If you’re an investor who’d like to increase your commercial real estate holdings but lack the financing to do it, then a contract for deed might be a good choice for you.
I say might because although a contract for deed could help you own a property that would otherwise be out of your league, if it isn’t structured properly it could end up leaving you high and dry, with no property in sight.
What is a contract for deed?
A contract for deed is essentially a “rent-to-own” agreement between you and the seller of the property.
Instead of turning to a bank or private lenders for financing, the seller acts like a bank by carrying the financing of the loan. As the buyer, you make monthly payments to the seller, who holds legal title to the property until the loan is paid in full.
As the buyer, you receive equitable title, which means you have the right to lease the property and improve it as you deem fit. Even according to the IRS, the contract for deed is considered a sale, allowing you to claim any deductions or tax credits just as any other investment property owner would.
The interest payments can be deducted as mortgage interest, and you must report the transaction to the IRS.
There are several reasons why some investors find a contract for deed an attractive option.
As the seller, you can ask for a higher down payment, higher interest rates, and a higher sale price. All of these combined allow you to make more money than you would leasing the property. As a bonus, you no longer have the headache of managing tenants, filling vacancies, or any of the other day-to-day headaches of owning a commercial income property.
As a buyer, you have the opportunity to purchase a commercial property even if you’re unable to find financing from a bank or a private lender. You can start filling vacancies or leasing to tenants as soon as the ink on the lease is dry. As a bonus, you can even sell your interest in the contract for deed if you are successful in increasing the value of the income property.
Any profits you make due to value-adding or rent increases are automatically yours, and can be applied to payments to help you pay down the loan.
For both the buyer and seller, a contract for deed is quicker and costs less than a bank mortgage, or even a private loan. Closing the deal is also less expensive, since there aren’t any closing fees or settlement costs.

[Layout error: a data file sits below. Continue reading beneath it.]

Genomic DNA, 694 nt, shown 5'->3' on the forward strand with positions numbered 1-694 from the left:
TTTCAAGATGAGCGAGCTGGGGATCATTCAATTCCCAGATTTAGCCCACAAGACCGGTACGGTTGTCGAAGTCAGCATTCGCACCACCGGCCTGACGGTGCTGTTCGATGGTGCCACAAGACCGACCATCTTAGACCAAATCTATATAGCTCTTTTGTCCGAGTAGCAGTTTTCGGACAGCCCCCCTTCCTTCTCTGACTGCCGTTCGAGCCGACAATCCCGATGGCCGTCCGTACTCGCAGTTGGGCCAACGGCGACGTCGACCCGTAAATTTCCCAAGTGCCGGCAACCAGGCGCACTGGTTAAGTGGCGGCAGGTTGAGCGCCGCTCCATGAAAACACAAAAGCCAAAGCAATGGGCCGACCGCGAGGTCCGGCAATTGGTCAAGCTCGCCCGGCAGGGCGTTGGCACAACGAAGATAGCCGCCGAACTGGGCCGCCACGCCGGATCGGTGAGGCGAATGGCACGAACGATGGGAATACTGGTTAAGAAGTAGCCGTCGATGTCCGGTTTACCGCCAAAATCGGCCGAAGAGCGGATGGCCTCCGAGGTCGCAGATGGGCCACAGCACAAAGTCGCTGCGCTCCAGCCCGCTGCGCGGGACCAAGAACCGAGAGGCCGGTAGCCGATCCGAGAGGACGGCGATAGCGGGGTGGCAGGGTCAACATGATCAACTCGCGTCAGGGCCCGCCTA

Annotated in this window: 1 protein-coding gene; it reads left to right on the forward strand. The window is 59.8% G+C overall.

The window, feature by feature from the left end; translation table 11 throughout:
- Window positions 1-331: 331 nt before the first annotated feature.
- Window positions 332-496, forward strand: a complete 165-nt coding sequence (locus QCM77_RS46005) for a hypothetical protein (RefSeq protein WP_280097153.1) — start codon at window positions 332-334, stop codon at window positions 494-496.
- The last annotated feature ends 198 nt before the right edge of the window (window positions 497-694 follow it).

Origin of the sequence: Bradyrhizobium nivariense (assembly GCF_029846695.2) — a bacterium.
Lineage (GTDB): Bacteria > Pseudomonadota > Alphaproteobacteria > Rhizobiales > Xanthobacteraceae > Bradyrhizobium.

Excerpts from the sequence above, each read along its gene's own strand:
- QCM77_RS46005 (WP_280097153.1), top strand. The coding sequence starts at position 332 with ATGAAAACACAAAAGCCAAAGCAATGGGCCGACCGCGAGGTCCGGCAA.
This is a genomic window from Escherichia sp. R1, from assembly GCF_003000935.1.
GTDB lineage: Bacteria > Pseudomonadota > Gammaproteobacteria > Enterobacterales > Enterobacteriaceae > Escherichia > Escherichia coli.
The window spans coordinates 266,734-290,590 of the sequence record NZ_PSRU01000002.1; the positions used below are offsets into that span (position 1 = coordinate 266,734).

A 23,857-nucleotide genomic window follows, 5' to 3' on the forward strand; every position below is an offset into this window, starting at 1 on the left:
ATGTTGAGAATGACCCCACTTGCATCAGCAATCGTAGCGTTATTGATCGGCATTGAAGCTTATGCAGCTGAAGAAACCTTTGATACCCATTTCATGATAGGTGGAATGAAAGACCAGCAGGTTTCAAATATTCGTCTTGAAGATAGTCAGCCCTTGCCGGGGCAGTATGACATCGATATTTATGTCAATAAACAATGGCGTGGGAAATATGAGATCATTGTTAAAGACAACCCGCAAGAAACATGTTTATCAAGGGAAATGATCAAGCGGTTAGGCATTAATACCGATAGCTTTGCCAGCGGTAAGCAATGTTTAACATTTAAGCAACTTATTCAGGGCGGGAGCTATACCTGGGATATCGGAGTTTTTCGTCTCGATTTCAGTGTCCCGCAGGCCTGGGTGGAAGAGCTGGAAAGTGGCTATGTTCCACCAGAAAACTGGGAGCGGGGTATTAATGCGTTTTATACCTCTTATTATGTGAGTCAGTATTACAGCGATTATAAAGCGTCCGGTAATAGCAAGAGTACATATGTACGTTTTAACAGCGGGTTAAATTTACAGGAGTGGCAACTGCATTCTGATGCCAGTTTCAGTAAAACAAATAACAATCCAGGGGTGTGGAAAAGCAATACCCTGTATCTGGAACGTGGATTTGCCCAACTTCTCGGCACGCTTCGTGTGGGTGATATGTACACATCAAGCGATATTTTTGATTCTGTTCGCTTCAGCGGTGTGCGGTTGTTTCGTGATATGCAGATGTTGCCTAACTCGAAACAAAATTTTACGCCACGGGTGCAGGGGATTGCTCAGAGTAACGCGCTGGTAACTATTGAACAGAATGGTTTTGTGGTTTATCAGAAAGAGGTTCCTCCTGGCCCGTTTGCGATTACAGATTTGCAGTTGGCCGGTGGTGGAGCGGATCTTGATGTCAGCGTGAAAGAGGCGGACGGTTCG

But like everything, there are some downsides to using a contract for deed instead of more traditional methods.
Risks of Using a Contract for Deed
No Foreclosure Rights
For buyers, one of the most dangerous risks involved in a contract for deed is the lack of buyer rights.
Although laws may differ depending on the state and some courts extend the rights as mortgage owners to a contract for deed owner, there are still states where a seller can exercise their right to foreclosure after just one missed payment.
In some states the time period to file a default notice is just 60 days, compared to the six month period afforded mortgage holders. This leaves the buyer with little time to negotiate with the seller.
Thus even if the buyer is 17 years into a 20 year contract, one missed payment can entitle the seller to foreclose on the property while claiming past payments as part of damages. Sellers can process a default more easily than banks can, which means hundreds of thousands of dollars down the drain for a buyer who may have little time to negotiate with an unethical seller.
Complicating matters, a contract for deed is generally structured so that a balloon payment comes due after just a few years of monthly payments. This means that owners must refinance the loan or risk losing the property entirely.
You’re Responsible for Taxes and Insurance
As a contract for deed owner you are now recognized by the IRS as the legal owner of the property, you will be responsible for paying all property taxes and insurance.
You’re also responsible for repairs, which means if a roof needs to be replaced or the property is damaged during a hurricane or other weather event, you’ll need to fork up tens of thousands of dollars unless you’ve done your due diligence beforehand.
The seller can still acquire liens and additional mortgages on the property
Shockingly, although the income property might be technically yours, the seller can still take out a mortgage, or acquire a lien on the property due to non-payment.
Thus even if due diligence showed the property was free and clear of any encumbrances, the seller is not obligated to keep the property free of liens or additional financial obligations for the life of the contract.
That means you, the buyer, could end shouldering the burden of an additional mortgage or lien on top of all your other financial responsibilities to the property… a situation that nearly all investors would find untenable.
In most cases, a contract for deed should you be a last resort.
A sandwich lease offers more buyer protections and far fewer risks, with nearly all the same benefits. If you must use a contract for deed, I strongly advise you to consult a lawyer beforehand.
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